Rwanda. In September, President Paul Kagame's party won
Rwanda's Patriotic Front (RPF) a major victory in the
parliamentary elections. The party received 76% of the vote.
It corresponded to 41 of the 53 directly elected seats in
the Chamber of Deputies, which has 80 members. Two other
parties included in the government, the Social Democratic
Party (PSD) and the Liberal Party (PL), received 7 and 5
seats respectively. A further 27 members were elected
indirectly. They represent women, young people and people
with disabilities. The quota system means that women are in
the majority in the Chamber of Deputies.
Countryaah, the election result was given as no real opposition
parties were running and no independent candidates passed
the five percent barrier. Regional election observers felt
that the election was free. Just before the election, two
people were killed by hand grenades in the capital Kigali.
No group took on the blame, but the government accused the FDLR huturebell movement in Congo (Kinshasa).
Rwanda reacted angrily to a play by neighboring
Tanzania's president to consider talks with the FDLR. The
proposal was presented in May at a summit in the African
Union and led to fierce exchanges of opinion between the
Relations with neighboring Congo (Kinshasa) were also
tense. Rwanda accused the neighboring country of several
attacks on border areas during the year. Congo and the UN
claimed that they were executed by the rebel group Movement
March 23 (M23) operating in eastern Congo. Rwanda denied
that it supported M23, as a leaked report from the UN
Congo-Kinshasa expert group asserted in June. In October,
the United States decided to freeze its military aid to
Rwanda, citing the fact that M23 deployed child soldiers.
The UN forces in Congo, MONUSCO, stated that children were
recruited in Rwanda. This was rejected by Rwanda Foreign
Minister Louise Mushikiwabo.
Rwanda's decision to support peace talks between the
Congo and the M23, held in Uganda, helped several donors,
including the EU, resume aid payments. Aid accounts for
about 40% of the country's budget.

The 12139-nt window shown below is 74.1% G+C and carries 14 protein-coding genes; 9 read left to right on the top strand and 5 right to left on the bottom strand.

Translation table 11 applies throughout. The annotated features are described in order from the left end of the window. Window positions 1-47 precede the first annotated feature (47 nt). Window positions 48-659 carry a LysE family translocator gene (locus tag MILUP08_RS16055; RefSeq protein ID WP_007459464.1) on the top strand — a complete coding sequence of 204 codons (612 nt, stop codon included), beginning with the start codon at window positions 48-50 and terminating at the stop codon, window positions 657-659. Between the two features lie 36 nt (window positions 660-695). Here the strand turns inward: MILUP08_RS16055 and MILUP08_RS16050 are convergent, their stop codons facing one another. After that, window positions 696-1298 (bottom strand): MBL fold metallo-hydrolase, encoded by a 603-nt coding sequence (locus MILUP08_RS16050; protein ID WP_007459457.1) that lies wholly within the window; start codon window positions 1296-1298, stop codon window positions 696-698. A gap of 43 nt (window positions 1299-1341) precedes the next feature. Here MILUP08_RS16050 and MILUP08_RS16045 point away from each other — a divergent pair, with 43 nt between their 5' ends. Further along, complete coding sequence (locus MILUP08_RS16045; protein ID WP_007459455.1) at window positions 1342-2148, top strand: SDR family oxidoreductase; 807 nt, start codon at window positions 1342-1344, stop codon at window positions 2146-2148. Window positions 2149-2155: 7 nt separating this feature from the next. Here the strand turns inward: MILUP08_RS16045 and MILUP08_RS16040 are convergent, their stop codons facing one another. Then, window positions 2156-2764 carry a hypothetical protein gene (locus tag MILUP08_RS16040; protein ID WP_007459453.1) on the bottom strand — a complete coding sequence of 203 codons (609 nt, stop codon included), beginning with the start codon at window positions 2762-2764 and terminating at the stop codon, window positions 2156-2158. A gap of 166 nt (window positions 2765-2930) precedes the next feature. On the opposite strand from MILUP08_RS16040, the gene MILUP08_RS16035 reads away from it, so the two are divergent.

Legal proceedings regarding the 1994 genocide continued
in Rwanda and abroad. In December, the Supreme Court
tightened the penalty for Victoire Ingabire Umuhoza, leader
of the opposition party United Democratic Forces. She was
sentenced to 15 years, including for conspiracy against the
government. In March, she had appealed against a previous
sentence of eight years in prison for terrorism and
aggravated genocide. Human rights organizations such as
Amnesty International and Human Rights Watch questioned the
legal certainty of the process.
In March, a Dutch court sentenced a Rwandan-born woman to
just over six years in prison for hate crimes, but she was
freed from genocide. A Rwandan-born man, suspected of
participating in the genocide, was transferred from Norway
in March after the European Court of Justice rejected the
60-year-old's complaint that he would not receive a fair
trial. In June, the Stockholm District Court sentenced a
55-year-old Rwandan-born man to life imprisonment for his
role in massacres in western Rwanda. The man and prosecutors
appealed to the High Court. President widow
Agathe Habyarimana's application for asylum in France was
rejected in June. She has struggled for many years not to be
extradited to Rwanda.
In May, British police arrested five men suspected of
genocide. Several of them had previously been heard in
British courts, but released after using loopholes in the
A French court in September ordered Colonel Laurent
Serubuga on the loose, which upset Rwanda. Serubuga was
previously Deputy Army Chief of Staff and wanted for
genocide. The court considered that he could not be charged
with genocide because the crime was not in the Rwandan Penal
Code when the offense was committed in 1994.
In June, journalist Saidath Mukakibibi was released after
serving three years in prison. She was a reporter at the
Umurabyo magazine and was convicted together with the
newspaper's publisher Agnès Uwimana Nkusi for slander. Nkusi
would serve another year. The Supreme Court shortened their
prison sentence in 2012 and dismissed several charges. Human
rights groups have criticized the judgments.